The stress you experience every day may be making itself known in your intestines.
Gastroenterologist Roshini Raj joined HuffPost Live's Nancy Redd to discuss the way mental tension can negatively affect the digestion process.
"There is a very strong connection between our brains and our guts," Raj said.
The doctor clarified that it's a myth that stress causes ailments like ulcers, but it does make them much worse if they've already developed in the body.
"The same neurotransmitters that we release when we're anxious or stressed can cause our intestines to either start churning and move too quickly, which could cause diarrhea, or even the opposite: It could move too slowly and cause constipation," she said. "Pretty much any [gastrointestinal] condition across the board can be made worse by stress."
Catch the full conversation about how healthy digestion can make you happier at HuffPost Live HERE.
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265 calories per hour Like shuffleboard on ice, this game is more pastime than sport. And while it's associated with older athletes thanks to its low intensity and easy pace, occasional low impact activity can benefit everyone.
8. Ice Fishing
273 calories per hour* Ice fishing might seem like little else than waiting around and occasionally taking a nip of whiskey for warmth, but actually, it involves a great deal of movement -- from building a fire to setting up the lines. And as anyone who has gotten a nibble on their lure knows, reeling in a fish big enough for dinner requires a great deal of arm and core strength. What's more, out in the cold, the body has to work over time to maintain it's internal temperature -- another calorie buster. *This estimate is actually for general fishing, so it should be considered rough.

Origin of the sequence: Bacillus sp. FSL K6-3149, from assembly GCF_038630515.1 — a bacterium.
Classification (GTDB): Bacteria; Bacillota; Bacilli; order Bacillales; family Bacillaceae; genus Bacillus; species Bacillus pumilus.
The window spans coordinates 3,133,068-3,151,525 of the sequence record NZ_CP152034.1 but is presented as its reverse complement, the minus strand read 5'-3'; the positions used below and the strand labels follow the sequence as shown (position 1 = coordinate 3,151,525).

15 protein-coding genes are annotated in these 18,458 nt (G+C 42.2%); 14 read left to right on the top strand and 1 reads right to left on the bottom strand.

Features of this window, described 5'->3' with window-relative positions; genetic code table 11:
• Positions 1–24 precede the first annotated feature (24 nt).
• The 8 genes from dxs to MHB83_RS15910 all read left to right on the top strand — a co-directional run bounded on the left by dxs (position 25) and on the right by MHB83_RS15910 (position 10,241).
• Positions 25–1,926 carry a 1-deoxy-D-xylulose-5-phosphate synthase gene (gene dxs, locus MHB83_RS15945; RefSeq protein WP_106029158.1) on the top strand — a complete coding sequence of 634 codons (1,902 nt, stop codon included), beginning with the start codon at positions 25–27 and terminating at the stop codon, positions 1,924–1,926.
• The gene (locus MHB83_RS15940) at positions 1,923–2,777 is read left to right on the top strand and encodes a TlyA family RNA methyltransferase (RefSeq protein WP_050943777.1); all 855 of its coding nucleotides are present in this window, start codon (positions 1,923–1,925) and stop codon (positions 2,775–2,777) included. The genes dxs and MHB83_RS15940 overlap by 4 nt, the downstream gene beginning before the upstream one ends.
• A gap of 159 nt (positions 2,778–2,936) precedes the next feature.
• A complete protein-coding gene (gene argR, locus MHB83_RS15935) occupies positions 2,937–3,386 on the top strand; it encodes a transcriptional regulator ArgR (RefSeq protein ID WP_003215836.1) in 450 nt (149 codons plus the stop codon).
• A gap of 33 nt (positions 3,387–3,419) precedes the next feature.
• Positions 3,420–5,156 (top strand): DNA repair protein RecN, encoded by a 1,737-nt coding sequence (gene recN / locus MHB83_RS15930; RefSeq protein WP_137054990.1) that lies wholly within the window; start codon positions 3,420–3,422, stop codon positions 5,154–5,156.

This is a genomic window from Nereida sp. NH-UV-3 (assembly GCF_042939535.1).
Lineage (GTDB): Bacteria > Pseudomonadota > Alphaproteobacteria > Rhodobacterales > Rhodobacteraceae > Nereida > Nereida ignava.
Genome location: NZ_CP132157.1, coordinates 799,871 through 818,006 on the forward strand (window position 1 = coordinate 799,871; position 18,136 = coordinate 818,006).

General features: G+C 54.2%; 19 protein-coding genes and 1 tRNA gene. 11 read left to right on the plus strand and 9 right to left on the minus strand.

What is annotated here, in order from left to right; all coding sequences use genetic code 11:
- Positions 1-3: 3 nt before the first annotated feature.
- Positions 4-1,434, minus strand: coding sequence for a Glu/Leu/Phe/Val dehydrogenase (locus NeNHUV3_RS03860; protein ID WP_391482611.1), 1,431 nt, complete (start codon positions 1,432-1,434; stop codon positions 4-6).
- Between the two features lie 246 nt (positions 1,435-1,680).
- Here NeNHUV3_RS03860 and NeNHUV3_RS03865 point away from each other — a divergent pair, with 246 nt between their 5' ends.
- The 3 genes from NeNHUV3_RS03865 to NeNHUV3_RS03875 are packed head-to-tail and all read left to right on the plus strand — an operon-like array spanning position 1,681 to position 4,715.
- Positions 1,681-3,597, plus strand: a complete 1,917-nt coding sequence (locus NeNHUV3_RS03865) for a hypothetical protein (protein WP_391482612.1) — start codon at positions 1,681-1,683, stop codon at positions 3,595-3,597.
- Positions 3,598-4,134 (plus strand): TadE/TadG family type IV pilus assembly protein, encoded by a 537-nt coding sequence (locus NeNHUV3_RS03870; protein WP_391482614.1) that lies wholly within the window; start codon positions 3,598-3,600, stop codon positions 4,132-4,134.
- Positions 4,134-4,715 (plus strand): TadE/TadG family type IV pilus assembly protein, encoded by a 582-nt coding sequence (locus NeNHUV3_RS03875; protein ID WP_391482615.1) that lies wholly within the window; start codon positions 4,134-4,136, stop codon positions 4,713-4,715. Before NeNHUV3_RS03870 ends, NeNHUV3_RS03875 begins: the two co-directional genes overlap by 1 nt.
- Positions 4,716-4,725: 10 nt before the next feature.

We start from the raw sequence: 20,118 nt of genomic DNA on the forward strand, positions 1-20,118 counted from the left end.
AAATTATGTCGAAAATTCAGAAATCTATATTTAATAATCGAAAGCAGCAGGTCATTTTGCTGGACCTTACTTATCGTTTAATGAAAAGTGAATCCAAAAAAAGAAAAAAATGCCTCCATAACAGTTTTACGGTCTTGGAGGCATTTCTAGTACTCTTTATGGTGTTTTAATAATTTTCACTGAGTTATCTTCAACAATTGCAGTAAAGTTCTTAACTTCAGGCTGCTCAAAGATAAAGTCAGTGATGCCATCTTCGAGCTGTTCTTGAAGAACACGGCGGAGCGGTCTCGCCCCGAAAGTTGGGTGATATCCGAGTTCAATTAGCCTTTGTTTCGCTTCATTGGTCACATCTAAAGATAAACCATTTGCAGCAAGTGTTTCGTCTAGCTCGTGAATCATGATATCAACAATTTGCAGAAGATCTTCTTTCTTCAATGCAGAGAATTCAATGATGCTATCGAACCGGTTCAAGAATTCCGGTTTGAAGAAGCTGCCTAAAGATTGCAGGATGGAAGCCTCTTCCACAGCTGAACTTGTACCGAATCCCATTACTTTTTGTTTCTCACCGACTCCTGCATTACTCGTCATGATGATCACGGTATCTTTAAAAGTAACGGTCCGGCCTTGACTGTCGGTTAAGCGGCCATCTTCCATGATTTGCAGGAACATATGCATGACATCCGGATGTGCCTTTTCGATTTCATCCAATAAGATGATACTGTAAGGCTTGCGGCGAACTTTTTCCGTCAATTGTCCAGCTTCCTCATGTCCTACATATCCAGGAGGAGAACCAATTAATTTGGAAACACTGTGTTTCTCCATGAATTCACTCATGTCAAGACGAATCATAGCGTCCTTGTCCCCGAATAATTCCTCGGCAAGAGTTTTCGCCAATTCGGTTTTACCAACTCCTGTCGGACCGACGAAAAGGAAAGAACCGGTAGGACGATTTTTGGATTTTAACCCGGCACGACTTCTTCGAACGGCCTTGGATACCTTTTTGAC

362 calories per hour Sledding is a great way to combine family bonding time with a bit of exercise. While flying down a hillside isn't going to be a major calorie buster, trekking back up that same slope will work your glutes just as hard as any set of squats. But time on the sled isn't a total waste: all that steering and balancing is helping to work your core muscles.
6. Ice Skating
460 calories per hour Balance, balance, balance. Just like ballet exercises en pointe, the precarious perch from a single-blade skate will help you work all the small-group muscles that keep you upright. Get ready for a lower-body focused cardio work out and some dance-style strength training.
485 calories per hour Long associated with slackers, snowboarding is actually quite a major effort: the necessary balance to navigate a board down an advanced course -- or even a beginner's hill -- requires exceptional core strength and power. And it pays off, with a major calorie burn.
4. Ice Hockey
545 calories per hour Ice hockey's cadence and pace is fast-paced, making the sport a major cardio workout. But balance is as important to lumbering hockey players as it is to lithe figure skaters. And maintaining total muscle control also provides a great strength-training workout. The combination makes the sport a calorie incinerator -- and that's even before factoring in calories burned from fighting.
3. Ice Climbing
545 calories per hour For the most intrepid only, ice climbing compares to rock climbing in its unparalleled development of a strong upper body, including arms, shoulders and back.
2. Cross-Country Skiing
572 calories per hour About as close as you can get to stopping and smelling the flowers during snowy winter months, a trek on cross-country skis can bring you into the silence and peace of nature at your own pace. And while you're busy listening for the creaky sound of deciduous trees shedding ice, you'll be burning more than enough calories to earn that cup of cocoa upon your return home. It's hard to find another exercise that is at once calming and a hardcore workout.
650-700 calories per hour Snowshoeing is often overlooked in favor of more common snowy sports, like skiing and snowboarding. But there is no better way to trek through a wintry wonderland than on these webbed shoes, which help their users stay atop deep snow banks by distributing weight over a wider surface area.